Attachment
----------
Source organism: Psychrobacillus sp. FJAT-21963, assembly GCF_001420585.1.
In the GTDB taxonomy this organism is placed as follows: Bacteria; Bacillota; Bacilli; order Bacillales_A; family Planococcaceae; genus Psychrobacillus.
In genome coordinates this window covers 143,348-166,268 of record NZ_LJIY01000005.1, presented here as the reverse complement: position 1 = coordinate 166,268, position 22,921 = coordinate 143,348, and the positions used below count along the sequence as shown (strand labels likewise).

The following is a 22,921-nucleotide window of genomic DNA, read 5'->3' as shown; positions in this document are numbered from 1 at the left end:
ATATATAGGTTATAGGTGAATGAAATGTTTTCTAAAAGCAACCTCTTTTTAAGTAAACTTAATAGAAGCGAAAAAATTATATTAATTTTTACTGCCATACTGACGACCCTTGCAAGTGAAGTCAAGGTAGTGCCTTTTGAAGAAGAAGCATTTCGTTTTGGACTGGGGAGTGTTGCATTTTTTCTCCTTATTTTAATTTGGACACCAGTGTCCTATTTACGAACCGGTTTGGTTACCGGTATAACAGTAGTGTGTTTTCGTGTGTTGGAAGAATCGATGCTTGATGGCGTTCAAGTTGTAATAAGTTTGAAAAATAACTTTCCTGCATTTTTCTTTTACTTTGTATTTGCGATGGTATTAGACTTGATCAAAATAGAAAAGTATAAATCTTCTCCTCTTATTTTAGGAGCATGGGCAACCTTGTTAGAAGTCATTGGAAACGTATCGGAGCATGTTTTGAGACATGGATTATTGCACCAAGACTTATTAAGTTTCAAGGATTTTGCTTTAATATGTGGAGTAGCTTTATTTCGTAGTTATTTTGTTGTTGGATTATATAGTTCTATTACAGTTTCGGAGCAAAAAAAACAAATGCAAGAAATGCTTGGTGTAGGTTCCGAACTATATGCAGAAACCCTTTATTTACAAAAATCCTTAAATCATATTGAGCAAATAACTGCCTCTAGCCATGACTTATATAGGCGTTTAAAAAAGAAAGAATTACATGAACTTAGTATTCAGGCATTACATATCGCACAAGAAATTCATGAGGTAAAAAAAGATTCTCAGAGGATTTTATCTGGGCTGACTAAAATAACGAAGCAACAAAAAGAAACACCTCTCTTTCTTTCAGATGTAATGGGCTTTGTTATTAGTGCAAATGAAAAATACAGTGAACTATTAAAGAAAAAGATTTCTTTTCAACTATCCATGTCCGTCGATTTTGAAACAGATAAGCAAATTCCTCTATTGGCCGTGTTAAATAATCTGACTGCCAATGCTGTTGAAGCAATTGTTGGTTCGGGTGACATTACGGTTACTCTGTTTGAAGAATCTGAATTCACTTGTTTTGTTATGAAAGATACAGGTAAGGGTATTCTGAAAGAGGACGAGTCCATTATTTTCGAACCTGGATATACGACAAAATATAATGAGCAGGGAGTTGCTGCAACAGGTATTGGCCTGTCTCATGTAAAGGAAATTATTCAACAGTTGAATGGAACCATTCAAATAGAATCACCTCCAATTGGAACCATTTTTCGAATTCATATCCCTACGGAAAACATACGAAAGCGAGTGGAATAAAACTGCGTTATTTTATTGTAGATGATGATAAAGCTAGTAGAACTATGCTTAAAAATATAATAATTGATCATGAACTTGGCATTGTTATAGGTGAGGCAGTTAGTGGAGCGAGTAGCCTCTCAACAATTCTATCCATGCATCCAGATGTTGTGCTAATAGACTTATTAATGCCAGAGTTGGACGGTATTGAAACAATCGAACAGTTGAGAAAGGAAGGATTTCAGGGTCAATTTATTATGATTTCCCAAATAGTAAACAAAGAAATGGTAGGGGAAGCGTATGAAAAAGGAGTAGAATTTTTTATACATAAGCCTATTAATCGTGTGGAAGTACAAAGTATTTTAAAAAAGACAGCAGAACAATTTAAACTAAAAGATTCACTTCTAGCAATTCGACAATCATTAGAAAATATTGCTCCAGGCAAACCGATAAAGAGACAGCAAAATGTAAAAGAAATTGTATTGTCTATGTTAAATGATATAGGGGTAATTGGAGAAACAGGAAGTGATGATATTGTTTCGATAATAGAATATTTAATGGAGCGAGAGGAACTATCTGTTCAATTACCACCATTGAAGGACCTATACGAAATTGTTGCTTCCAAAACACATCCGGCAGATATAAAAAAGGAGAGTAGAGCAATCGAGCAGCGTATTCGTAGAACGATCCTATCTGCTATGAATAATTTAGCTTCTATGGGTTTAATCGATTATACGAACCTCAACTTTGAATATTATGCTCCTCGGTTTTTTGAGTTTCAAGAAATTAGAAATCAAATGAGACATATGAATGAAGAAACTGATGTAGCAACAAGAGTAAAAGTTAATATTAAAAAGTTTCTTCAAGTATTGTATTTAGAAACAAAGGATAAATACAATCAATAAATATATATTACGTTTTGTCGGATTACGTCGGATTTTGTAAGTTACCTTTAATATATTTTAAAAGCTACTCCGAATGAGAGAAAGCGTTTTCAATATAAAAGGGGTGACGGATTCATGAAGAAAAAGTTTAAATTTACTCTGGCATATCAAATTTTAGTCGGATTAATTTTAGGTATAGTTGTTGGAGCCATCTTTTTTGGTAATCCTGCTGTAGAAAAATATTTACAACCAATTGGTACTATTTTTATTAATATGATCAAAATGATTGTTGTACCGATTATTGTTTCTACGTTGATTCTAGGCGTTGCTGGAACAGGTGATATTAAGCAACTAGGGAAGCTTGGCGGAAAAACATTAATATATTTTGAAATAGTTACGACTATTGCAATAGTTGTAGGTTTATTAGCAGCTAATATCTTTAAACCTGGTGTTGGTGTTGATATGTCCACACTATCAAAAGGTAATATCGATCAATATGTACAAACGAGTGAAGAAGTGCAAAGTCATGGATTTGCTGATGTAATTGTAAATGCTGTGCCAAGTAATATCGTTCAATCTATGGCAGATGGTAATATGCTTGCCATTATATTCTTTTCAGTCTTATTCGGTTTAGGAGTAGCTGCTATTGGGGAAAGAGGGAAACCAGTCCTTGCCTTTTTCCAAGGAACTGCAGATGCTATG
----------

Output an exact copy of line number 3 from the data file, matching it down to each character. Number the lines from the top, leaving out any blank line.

In genome coordinates this window covers 143,348-166,268 of record NZ_LJIY01000005.1, presented here as the reverse complement: position 1 = coordinate 166,268, position 22,921 = coordinate 143,348, and the positions used below count along the sequence as shown (strand labels likewise).